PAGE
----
52 Movies: Week 7
Drive is a well crafted, stylish bit of film noir with memorable characters and an excellent cast.
The movie Drive shares a personality with its nameless protagonist, a stuntman moonlighting as a getaway driver, played by Ryan Gosling. Gosling’s character is uncomplicated, quietly charming and even a little sentimental. He does not waste words and is a master of his craft. His violence, when it comes, is sudden, explosive and relentlessly driven.
Drive is the story of a nameless wheel-man who likes to keep things simple and professional. He controls his emotions and behaviors to an almost pathological level but, when he becomes involved with his neighbor Irene (Carey Mulligan) and her son, things start to get complicated. In order to protect Irene and her son, Gosling offers to help her husband with a robbery. When things go sideways, Gosling has to struggle to regain control, of both the situation and himself.
I had heard mixed things about Drive so, going in, I wasn’t sure quite what to expect. I suspect that anyone looking for a straight up action movie will be disappointed by Drive. Drive is character driven noir. It’s stylish, it’s lean, it’s dark and at times, it’s brutal. Fans of film-noir and crime dramas should love this movie as I did.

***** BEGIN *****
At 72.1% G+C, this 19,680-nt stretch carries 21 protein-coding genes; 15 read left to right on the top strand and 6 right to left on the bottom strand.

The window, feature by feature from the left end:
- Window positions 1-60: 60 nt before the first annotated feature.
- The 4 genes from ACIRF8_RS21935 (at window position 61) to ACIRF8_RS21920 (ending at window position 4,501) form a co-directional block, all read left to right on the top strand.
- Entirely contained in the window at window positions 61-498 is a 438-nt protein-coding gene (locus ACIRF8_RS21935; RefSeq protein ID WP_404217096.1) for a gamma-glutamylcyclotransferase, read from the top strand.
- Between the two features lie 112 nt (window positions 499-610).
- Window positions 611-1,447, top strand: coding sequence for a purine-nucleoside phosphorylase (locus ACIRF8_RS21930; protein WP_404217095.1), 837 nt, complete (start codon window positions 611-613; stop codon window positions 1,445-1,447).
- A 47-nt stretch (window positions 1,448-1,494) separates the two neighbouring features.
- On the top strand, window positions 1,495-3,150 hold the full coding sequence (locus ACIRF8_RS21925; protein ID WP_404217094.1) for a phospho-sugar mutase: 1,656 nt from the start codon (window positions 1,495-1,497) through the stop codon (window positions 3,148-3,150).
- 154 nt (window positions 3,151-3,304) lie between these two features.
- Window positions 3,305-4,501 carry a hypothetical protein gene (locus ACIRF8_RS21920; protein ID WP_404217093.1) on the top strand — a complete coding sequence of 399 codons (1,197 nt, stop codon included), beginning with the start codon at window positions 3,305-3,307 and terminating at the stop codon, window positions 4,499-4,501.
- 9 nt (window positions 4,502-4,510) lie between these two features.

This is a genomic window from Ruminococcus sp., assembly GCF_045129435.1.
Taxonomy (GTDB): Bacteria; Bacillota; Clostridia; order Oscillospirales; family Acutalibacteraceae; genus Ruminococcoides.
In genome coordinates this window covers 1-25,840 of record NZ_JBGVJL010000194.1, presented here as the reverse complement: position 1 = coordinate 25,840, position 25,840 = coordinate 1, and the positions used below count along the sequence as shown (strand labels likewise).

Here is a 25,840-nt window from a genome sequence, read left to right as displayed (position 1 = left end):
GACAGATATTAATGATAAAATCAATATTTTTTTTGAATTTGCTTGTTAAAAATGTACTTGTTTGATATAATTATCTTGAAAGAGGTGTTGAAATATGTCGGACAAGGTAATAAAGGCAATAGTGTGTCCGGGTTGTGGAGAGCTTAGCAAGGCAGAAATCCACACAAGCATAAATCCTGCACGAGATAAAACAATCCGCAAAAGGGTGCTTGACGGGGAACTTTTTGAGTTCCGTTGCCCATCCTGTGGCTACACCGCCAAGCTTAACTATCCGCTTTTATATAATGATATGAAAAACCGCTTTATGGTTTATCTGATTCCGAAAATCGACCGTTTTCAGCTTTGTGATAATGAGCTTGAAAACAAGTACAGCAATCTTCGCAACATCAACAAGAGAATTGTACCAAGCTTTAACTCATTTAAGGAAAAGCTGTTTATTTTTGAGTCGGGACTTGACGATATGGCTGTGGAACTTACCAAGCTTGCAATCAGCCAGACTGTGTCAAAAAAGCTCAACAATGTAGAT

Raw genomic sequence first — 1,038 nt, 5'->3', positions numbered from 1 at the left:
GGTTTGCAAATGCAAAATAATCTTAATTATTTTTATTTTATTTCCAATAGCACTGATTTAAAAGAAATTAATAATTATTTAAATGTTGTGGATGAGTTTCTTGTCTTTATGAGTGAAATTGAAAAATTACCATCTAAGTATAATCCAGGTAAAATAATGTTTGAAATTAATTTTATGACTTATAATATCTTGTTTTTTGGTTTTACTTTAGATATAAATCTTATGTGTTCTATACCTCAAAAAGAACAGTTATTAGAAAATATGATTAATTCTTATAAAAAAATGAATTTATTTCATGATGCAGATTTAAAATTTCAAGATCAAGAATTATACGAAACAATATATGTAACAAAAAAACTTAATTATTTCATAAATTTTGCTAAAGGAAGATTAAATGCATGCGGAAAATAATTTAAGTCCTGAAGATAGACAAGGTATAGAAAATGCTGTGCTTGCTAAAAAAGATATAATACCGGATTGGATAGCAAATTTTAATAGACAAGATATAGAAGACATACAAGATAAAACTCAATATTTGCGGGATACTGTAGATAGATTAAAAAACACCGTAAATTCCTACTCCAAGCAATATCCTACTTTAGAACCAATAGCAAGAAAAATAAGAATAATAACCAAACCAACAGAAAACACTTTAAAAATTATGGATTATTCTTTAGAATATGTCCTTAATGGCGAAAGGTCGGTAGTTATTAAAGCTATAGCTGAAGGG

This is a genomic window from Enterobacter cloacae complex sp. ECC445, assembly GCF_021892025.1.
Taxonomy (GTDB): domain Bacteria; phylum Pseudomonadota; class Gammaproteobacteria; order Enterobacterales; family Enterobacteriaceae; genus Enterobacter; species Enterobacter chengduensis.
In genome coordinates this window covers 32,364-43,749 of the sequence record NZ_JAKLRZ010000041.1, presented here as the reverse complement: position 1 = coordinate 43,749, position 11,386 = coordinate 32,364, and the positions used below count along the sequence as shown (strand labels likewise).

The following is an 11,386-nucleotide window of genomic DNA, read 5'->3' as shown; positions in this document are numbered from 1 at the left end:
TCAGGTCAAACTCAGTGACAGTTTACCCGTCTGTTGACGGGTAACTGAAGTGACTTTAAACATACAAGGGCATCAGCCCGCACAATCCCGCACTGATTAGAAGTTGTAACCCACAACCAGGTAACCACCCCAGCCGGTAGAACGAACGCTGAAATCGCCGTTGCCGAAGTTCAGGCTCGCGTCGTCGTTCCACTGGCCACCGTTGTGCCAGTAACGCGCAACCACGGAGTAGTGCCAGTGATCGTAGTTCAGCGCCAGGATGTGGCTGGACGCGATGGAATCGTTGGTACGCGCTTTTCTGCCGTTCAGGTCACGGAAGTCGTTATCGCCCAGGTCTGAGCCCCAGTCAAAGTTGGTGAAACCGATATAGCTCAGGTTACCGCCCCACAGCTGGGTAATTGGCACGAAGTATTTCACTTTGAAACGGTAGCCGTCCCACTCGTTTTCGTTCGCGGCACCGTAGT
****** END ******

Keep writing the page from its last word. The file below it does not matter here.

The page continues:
Some critics have compared Drive to the films of Michael Mann. While I see some of the parallels, Michael Mann’s films tend to leave me cold whereas Drive, directed by Denmark’s Nicholas Winding Refn, belies it’s own cool demeanor, (again shared with the nameless protagonist), with a warmth that comes from the strength of its characters. I don’t think Drive would have worked for me if I was not emotionally invested in these characters and Gosling is particularly goodat bringing warmth to a character who might otherwise come across as a psychopath. Instead we are presented with a character who is wrestling to control his inner demons and who wants desperately to be a regular guy.
There is another parallel worth drawing here and that is to Sergio Leone’s man with no name trilogy. Like Eastwood’s nameless protagonist, Gosling’s character is a stoic, reluctant and ultimately tragic hero. Nicholas Winding Refn said that, with Drive, he wanted to make a modern fairy tale, full of archetypal characters and featuring a hero who wanders the land protecting the good and the innocent by enacting horrible acts of violent on the evil people who would do them harm. The movie succeeds on this and many other levels. As with several of the movies I have reviewed lately, this is one of the best films of 2011, (indeed, it may be my favorite so far), and I give it the full five stars.